Celia Ruiz with UnitedHealthcare Community Plan was at Swope Health Service’s clinic on Leavenworth Road in KCK. In addition to sharing information about the plan, she brought healthy snacks for patients and staff.

Here’s a rundown of some of the ways we at SHS specifically recognized the work to create healthier communities:

  • Third Annual Leadership Speakers’ program: SHS sponsored a luncheon seminar featuring Bill Colby, vice president and general counsel of Truman Medical Centers.
    Colby is the author of Long Goodbye: The Deaths of Nancy Cruzan, and his discussion focused on the landmark legal case that is the subject of that book.Colby and the audience explored key questions prompted by the Cruzan family’s experience, including What is the purpose of medicine? When do we use it? Does an individual’s right to life and liberty include a right to say when to stop medical treatment? These questions are prominent in situations healthcare providers face daily and led to a lively discussion.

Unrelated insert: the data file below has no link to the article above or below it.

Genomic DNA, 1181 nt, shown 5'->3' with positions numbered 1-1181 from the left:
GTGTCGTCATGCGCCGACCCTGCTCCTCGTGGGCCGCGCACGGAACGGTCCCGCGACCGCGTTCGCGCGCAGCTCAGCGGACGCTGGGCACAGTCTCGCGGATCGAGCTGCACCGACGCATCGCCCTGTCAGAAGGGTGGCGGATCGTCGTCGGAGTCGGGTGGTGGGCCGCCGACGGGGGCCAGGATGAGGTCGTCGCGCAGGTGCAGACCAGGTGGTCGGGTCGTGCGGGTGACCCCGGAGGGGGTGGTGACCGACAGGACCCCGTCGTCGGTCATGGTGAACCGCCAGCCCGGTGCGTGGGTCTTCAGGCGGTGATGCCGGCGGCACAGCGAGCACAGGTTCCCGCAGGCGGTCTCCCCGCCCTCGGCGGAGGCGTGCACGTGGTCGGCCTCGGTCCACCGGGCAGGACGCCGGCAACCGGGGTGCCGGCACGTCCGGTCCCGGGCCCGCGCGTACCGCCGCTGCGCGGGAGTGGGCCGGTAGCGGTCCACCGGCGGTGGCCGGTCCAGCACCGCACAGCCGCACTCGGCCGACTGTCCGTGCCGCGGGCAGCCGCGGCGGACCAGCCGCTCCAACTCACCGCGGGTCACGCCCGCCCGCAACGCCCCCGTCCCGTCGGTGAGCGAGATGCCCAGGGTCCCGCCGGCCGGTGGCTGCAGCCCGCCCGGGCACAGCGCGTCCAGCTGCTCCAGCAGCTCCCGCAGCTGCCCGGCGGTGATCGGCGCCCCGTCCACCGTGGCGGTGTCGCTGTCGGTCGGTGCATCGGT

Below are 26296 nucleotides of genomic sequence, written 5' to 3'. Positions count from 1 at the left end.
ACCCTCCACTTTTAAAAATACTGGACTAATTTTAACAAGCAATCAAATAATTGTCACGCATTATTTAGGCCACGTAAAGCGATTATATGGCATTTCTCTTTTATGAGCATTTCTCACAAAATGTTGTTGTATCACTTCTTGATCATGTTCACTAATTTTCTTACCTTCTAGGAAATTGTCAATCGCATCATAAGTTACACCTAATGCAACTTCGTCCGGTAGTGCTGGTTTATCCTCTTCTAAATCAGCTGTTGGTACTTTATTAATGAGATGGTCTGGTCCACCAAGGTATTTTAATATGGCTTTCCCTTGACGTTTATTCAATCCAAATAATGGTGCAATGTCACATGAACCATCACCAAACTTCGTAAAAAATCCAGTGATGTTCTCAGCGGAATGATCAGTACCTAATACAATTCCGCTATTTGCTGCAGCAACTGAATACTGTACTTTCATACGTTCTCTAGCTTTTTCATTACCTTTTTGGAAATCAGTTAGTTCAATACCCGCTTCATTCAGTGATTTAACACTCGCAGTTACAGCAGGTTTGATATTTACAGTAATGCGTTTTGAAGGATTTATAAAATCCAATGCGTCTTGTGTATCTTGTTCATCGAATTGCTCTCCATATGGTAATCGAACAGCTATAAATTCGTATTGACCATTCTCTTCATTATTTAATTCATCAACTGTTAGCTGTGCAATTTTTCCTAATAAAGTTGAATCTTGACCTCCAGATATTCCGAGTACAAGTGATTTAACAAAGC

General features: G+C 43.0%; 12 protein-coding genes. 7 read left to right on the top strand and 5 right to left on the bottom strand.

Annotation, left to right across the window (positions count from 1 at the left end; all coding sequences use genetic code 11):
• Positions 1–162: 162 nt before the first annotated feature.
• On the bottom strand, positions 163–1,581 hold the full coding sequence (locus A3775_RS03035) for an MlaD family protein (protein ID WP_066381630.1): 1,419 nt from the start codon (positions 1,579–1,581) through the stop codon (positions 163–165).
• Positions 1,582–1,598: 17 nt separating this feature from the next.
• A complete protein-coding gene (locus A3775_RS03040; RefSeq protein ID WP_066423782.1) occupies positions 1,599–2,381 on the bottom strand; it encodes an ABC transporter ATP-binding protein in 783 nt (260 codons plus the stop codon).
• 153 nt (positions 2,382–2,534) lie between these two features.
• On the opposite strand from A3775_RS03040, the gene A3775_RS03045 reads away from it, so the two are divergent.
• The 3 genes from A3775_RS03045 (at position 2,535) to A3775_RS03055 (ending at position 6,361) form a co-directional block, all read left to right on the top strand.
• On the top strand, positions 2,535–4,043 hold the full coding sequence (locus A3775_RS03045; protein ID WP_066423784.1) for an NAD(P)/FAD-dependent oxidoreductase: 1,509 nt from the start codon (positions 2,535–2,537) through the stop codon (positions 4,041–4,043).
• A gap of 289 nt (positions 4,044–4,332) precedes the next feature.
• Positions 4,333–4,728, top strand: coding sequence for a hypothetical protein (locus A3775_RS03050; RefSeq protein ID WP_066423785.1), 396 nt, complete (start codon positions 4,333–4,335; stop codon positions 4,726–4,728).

• SHS Night at the T-Bones: In the spirit of celebration, SHS associates were cheered at the Friday night game at the T-Bones baseball game.
  • Burgers & Brainteasers: SHS sponsored a fundraising trivia contest to generate support for the SHS Patients in Need fund. Once again, the event was a sell-out at the Westport Flea Market Bar & Grill.
  • Other activities during the jam-packed week included a pantry drive for our Homeless Outreach; the “thank a provider” partnership with UnitedHealthcare, complete with healthy treats for patients and staff; a pizza party from HomeStateHealth at SHS Central, and delivery of ice cream treats for associates all kept the appreciation theme in the forefront all week.